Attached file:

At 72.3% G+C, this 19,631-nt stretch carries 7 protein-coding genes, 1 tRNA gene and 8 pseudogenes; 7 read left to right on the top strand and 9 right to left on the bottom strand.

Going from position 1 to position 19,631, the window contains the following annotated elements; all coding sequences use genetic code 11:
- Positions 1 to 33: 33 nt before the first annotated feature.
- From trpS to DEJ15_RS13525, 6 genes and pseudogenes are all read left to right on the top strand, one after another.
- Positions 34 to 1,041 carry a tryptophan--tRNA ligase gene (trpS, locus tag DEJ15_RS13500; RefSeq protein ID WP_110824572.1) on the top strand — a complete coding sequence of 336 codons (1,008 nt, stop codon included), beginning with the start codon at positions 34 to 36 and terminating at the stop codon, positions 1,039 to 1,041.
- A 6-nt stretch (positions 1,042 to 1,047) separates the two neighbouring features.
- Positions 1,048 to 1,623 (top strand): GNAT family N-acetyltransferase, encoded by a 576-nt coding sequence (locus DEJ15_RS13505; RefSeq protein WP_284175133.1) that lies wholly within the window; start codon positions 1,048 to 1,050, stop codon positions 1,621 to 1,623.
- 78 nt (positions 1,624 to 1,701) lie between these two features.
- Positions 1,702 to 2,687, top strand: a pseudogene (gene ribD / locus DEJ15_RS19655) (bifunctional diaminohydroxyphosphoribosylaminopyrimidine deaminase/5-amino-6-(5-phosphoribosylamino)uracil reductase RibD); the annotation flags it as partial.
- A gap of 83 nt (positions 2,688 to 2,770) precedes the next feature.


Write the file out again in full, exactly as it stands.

At 72.3% G+C, this 19,631-nt stretch carries 7 protein-coding genes, 1 tRNA gene and 8 pseudogenes; 7 read left to right on the top strand and 9 right to left on the bottom strand.

Going from position 1 to position 19,631, the window contains the following annotated elements; all coding sequences use genetic code 11:
- Positions 1 to 33: 33 nt before the first annotated feature.
- From trpS to DEJ15_RS13525, 6 genes and pseudogenes are all read left to right on the top strand, one after another.
- Positions 34 to 1,041 carry a tryptophan--tRNA ligase gene (trpS, locus tag DEJ15_RS13500; RefSeq protein ID WP_110824572.1) on the top strand — a complete coding sequence of 336 codons (1,008 nt, stop codon included), beginning with the start codon at positions 34 to 36 and terminating at the stop codon, positions 1,039 to 1,041.
- A 6-nt stretch (positions 1,042 to 1,047) separates the two neighbouring features.
- Positions 1,048 to 1,623 (top strand): GNAT family N-acetyltransferase, encoded by a 576-nt coding sequence (locus DEJ15_RS13505; RefSeq protein WP_284175133.1) that lies wholly within the window; start codon positions 1,048 to 1,050, stop codon positions 1,621 to 1,623.
- 78 nt (positions 1,624 to 1,701) lie between these two features.
- Positions 1,702 to 2,687, top strand: a pseudogene (gene ribD / locus DEJ15_RS19655) (bifunctional diaminohydroxyphosphoribosylaminopyrimidine deaminase/5-amino-6-(5-phosphoribosylamino)uracil reductase RibD); the annotation flags it as partial.
- A gap of 83 nt (positions 2,688 to 2,770) precedes the next feature.